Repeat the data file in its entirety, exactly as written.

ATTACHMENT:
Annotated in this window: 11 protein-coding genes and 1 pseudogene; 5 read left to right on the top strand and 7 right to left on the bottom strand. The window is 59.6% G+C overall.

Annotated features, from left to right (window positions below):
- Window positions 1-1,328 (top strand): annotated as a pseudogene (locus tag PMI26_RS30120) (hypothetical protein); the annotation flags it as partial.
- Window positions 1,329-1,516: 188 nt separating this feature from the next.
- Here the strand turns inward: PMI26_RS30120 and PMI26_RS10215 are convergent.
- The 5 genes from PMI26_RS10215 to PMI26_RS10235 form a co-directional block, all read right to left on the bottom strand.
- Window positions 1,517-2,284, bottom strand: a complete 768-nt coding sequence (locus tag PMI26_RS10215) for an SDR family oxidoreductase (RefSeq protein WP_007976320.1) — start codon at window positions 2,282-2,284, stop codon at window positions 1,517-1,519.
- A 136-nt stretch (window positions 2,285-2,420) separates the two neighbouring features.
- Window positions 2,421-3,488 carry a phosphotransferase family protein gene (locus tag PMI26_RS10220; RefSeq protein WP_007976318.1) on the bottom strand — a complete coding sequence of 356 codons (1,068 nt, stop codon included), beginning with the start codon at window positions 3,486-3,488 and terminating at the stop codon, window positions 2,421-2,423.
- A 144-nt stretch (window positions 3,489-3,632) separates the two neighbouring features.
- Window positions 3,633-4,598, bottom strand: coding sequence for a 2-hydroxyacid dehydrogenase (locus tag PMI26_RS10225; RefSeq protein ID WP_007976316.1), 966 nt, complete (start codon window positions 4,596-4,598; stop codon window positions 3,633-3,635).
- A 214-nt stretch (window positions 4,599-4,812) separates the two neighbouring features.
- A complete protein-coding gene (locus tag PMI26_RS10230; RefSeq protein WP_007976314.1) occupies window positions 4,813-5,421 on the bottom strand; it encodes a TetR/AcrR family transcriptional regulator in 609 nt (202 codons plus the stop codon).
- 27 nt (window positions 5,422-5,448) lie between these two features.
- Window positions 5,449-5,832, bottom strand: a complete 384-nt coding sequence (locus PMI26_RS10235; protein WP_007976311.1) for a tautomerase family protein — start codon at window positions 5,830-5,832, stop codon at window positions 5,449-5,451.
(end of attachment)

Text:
Annotated in this window: 11 protein-coding genes and 1 pseudogene; 5 read left to right on the top strand and 7 right to left on the bottom strand. The window is 59.6% G+C overall.

Annotated features, from left to right (window positions below):
- Window positions 1-1,328 (top strand): annotated as a pseudogene (locus tag PMI26_RS30120) (hypothetical protein); the annotation flags it as partial.
- Window positions 1,329-1,516: 188 nt separating this feature from the next.
- Here the strand turns inward: PMI26_RS30120 and PMI26_RS10215 are convergent.
- The 5 genes from PMI26_RS10215 to PMI26_RS10235 form a co-directional block, all read right to left on the bottom strand.
- Window positions 1,517-2,284, bottom strand: a complete 768-nt coding sequence (locus tag PMI26_RS10215) for an SDR family oxidoreductase (RefSeq protein WP_007976320.1) — start codon at window positions 2,282-2,284, stop codon at window positions 1,517-1,519.
- A 136-nt stretch (window positions 2,285-2,420) separates the two neighbouring features.
- Window positions 2,421-3,488 carry a phosphotransferase family protein gene (locus tag PMI26_RS10220; RefSeq protein WP_007976318.1) on the bottom strand — a complete coding sequence of 356 codons (1,068 nt, stop codon included), beginning with the start codon at window positions 3,486-3,488 and terminating at the stop codon, window positions 2,421-2,423.
- A 144-nt stretch (window positions 3,489-3,632) separates the two neighbouring features.
- Window positions 3,633-4,598, bottom strand: coding sequence for a 2-hydroxyacid dehydrogenase (locus tag PMI26_RS10225; RefSeq protein ID WP_007976316.1), 966 nt, complete (start codon window positions 4,596-4,598; stop codon window positions 3,633-3,635).
- A 214-nt stretch (window positions 4,599-4,812) separates the two neighbouring features.
- A complete protein-coding gene (locus tag PMI26_RS10230; RefSeq protein WP_007976314.1) occupies window positions 4,813-5,421 on the bottom strand; it encodes a TetR/AcrR family transcriptional regulator in 609 nt (202 codons plus the stop codon).
- 27 nt (window positions 5,422-5,448) lie between these two features.
- Window positions 5,449-5,832, bottom strand: a complete 384-nt coding sequence (locus PMI26_RS10235; protein WP_007976311.1) for a tautomerase family protein — start codon at window positions 5,830-5,832, stop codon at window positions 5,449-5,451.